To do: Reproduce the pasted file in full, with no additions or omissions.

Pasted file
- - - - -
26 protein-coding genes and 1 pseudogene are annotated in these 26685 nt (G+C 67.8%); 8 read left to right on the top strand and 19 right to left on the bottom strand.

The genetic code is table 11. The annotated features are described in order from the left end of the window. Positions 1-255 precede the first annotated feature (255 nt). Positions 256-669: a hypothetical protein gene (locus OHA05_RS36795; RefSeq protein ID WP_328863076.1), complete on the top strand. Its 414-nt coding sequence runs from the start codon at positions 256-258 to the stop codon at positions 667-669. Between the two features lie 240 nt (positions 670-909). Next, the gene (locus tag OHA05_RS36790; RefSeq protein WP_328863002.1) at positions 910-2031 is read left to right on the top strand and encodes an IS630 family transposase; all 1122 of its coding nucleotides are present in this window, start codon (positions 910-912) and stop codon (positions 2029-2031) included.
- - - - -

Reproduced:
26 protein-coding genes and 1 pseudogene are annotated in these 26685 nt (G+C 67.8%); 8 read left to right on the top strand and 19 right to left on the bottom strand.

The genetic code is table 11. The annotated features are described in order from the left end of the window. Positions 1-255 precede the first annotated feature (255 nt). Positions 256-669: a hypothetical protein gene (locus OHA05_RS36795; RefSeq protein ID WP_328863076.1), complete on the top strand. Its 414-nt coding sequence runs from the start codon at positions 256-258 to the stop codon at positions 667-669. Between the two features lie 240 nt (positions 670-909). Next, the gene (locus tag OHA05_RS36790; RefSeq protein WP_328863002.1) at positions 910-2031 is read left to right on the top strand and encodes an IS630 family transposase; all 1122 of its coding nucleotides are present in this window, start codon (positions 910-912) and stop codon (positions 2029-2031) included.